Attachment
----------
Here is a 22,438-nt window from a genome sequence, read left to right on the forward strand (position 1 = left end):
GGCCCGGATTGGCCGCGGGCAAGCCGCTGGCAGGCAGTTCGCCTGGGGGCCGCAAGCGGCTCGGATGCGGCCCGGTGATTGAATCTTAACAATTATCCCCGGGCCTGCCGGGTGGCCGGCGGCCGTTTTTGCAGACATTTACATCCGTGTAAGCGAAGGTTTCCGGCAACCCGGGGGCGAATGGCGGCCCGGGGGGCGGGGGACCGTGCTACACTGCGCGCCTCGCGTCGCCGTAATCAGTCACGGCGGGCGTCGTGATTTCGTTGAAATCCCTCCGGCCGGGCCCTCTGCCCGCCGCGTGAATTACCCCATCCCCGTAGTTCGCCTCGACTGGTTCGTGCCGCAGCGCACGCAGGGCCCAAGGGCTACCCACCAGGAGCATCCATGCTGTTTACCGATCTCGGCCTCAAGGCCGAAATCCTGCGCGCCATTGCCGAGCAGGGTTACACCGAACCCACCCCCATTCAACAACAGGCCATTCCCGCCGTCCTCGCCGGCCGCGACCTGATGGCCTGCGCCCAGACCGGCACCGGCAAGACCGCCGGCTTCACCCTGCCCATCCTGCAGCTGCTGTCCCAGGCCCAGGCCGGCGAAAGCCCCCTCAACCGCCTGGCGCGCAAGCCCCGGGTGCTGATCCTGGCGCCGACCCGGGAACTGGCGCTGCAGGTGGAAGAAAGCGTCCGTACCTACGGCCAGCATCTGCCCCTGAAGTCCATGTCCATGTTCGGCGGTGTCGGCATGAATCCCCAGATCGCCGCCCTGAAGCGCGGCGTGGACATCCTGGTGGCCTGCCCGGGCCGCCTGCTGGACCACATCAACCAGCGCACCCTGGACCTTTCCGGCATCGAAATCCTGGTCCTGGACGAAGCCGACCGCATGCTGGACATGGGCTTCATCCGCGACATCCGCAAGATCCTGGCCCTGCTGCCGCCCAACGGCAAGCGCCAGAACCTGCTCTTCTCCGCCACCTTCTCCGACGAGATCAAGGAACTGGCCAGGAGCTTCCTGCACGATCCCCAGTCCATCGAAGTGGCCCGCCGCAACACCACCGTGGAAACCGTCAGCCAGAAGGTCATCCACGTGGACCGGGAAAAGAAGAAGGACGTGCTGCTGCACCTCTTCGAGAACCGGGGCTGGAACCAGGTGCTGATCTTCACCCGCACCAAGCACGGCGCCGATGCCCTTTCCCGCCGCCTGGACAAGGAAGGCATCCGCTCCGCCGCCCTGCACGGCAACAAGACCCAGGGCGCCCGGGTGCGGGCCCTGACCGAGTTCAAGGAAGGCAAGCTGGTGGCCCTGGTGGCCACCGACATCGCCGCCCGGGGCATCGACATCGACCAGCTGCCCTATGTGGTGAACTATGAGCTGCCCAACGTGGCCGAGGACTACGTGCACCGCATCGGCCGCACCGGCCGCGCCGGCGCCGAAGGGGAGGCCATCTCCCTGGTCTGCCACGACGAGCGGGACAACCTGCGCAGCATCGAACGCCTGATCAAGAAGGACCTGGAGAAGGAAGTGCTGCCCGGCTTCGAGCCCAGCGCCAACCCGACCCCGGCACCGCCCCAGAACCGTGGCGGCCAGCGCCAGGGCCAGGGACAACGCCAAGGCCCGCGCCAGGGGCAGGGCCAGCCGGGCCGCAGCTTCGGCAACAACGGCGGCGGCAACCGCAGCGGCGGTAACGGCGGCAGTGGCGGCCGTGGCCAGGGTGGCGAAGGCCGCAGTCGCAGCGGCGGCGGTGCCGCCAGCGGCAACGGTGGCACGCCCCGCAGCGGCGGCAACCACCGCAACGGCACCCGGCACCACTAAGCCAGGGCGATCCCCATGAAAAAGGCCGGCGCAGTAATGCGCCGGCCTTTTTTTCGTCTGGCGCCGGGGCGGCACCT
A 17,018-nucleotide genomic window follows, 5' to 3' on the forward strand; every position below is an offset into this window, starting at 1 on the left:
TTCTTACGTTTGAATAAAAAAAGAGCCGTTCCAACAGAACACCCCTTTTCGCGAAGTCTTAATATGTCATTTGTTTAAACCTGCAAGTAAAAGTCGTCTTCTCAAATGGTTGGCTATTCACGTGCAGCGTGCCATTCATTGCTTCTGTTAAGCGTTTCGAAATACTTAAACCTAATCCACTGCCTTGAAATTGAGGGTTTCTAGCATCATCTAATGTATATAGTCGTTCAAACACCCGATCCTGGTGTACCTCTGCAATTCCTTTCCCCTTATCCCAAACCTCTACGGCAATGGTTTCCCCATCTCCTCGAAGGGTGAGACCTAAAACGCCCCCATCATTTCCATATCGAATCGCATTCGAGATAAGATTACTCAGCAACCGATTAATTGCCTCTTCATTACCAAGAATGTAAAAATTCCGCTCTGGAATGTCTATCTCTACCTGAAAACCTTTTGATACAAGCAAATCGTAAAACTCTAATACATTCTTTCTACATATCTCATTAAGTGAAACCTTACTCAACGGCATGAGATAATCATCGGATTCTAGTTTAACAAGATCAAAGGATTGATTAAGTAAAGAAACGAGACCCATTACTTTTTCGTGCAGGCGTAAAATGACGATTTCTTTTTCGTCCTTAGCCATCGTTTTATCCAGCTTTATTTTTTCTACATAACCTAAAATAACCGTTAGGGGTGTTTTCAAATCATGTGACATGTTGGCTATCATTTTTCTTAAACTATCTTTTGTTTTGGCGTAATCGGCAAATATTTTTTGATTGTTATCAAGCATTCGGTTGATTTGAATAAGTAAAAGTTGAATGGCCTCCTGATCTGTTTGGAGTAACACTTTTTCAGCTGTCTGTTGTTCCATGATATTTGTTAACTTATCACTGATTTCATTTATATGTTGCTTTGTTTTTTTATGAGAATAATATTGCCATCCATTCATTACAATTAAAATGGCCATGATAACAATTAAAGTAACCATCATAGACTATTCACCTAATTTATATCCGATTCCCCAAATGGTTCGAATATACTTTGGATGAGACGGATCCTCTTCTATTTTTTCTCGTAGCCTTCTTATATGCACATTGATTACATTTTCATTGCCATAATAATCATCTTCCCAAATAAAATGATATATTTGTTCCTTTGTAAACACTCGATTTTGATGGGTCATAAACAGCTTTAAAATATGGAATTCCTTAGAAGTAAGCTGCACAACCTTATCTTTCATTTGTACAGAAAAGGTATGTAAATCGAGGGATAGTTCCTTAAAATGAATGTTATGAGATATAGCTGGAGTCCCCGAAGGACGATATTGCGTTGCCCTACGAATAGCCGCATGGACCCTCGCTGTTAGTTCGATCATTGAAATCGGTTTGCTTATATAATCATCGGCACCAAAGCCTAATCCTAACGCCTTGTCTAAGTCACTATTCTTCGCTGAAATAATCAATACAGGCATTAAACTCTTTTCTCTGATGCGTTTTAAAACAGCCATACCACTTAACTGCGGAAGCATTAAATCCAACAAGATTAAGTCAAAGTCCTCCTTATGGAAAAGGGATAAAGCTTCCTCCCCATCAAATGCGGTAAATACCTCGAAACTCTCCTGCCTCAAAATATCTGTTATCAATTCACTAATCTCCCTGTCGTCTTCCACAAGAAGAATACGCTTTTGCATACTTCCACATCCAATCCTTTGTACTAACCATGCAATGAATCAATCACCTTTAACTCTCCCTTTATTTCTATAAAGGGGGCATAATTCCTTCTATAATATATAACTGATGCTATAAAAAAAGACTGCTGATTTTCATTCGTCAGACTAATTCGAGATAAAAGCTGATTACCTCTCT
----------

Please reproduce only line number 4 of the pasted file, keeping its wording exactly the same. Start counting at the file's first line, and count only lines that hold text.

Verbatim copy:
TTCTTACGTTTGAATAAAAAAAGAGCCGTTCCAACAGAACACCCCTTTTCGCGAAGTCTTAATATGTCATTTGTTTAAACCTGCAAGTAAAAGTCGTCTTCTCAAATGGTTGGCTATTCACGTGCAGCGTGCCATTCATTGCTTCTGTTAAGCGTTTCGAAATACTTAAACCTAATCCACTGCCTTGAAATTGAGGGTTTCTAGCATCATCTAATGTATATAGTCGTTCAAACACCCGATCCTGGTGTACCTCTGCAATTCCTTTCCCCTTATCCCAAACCTCTACGGCAATGGTTTCCCCATCTCCTCGAAGGGTGAGACCTAAAACGCCCCCATCATTTCCATATCGAATCGCATTCGAGATAAGATTACTCAGCAACCGATTAATTGCCTCTTCATTACCAAGAATGTAAAAATTCCGCTCTGGAATGTCTATCTCTACCTGAAAACCTTTTGATACAAGCAAATCGTAAAACTCTAATACATTCTTTCTACATATCTCATTAAGTGAAACCTTACTCAACGGCATGAGATAATCATCGGATTCTAGTTTAACAAGATCAAAGGATTGATTAAGTAAAGAAACGAGACCCATTACTTTTTCGTGCAGGCGTAAAATGACGATTTCTTTTTCGTCCTTAGCCATCGTTTTATCCAGCTTTATTTTTTCTACATAACCTAAAATAACCGTTAGGGGTGTTTTCAAATCATGTGACATGTTGGCTATCATTTTTCTTAAACTATCTTTTGTTTTGGCGTAATCGGCAAATATTTTTTGATTGTTATCAAGCATTCGGTTGATTTGAATAAGTAAAAGTTGAATGGCCTCCTGATCTGTTTGGAGTAACACTTTTTCAGCTGTCTGTTGTTCCATGATATTTGTTAACTTATCACTGATTTCATTTATATGTTGCTTTGTTTTTTTATGAGAATAATATTGCCATCCATTCATTACAATTAAAATGGCCATGATAACAATTAAAGTAACCATCATAGACTATTCACCTAATTTATATCCGATTCCCCAAATGGTTCGAATATACTTTGGATGAGACGGATCCTCTTCTATTTTTTCTCGTAGCCTTCTTATATGCACATTGATTACATTTTCATTGCCATAATAATCATCTTCCCAAATAAAATGATATATTTGTTCCTTTGTAAACACTCGATTTTGATGGGTCATAAACAGCTTTAAAATATGGAATTCCTTAGAAGTAAGCTGCACAACCTTATCTTTCATTTGTACAGAAAAGGTATGTAAATCGAGGGATAGTTCCTTAAAATGAATGTTATGAGATATAGCTGGAGTCCCCGAAGGACGATATTGCGTTGCCCTACGAATAGCCGCATGGACCCTCGCTGTTAGTTCGATCATTGAAATCGGTTTGCTTATATAATCATCGGCACCAAAGCCTAATCCTAACGCCTTGTCTAAGTCACTATTCTTCGCTGAAATAATCAATACAGGCATTAAACTCTTTTCTCTGATGCGTTTTAAAACAGCCATACCACTTAACTGCGGAAGCATTAAATCCAACAAGATTAAGTCAAAGTCCTCCTTATGGAAAAGGGATAAAGCTTCCTCCCCATCAAATGCGGTAAATACCTCGAAACTCTCCTGCCTCAAAATATCTGTTATCAATTCACTAATCTCCCTGTCGTCTTCCACAAGAAGAATACGCTTTTGCATACTTCCACATCCAATCCTTTGTACTAACCATGCAATGAATCAATCACCTTTAACTCTCCCTTTATTTCTATAAAGGGGGCATAATTCCTTCTATAATATATAACTGATGCTATAAAAAAAGACTGCTGATTTTCATTCGTCAGACTAATTCGAGATAAAAGCTGATTACCTCTCT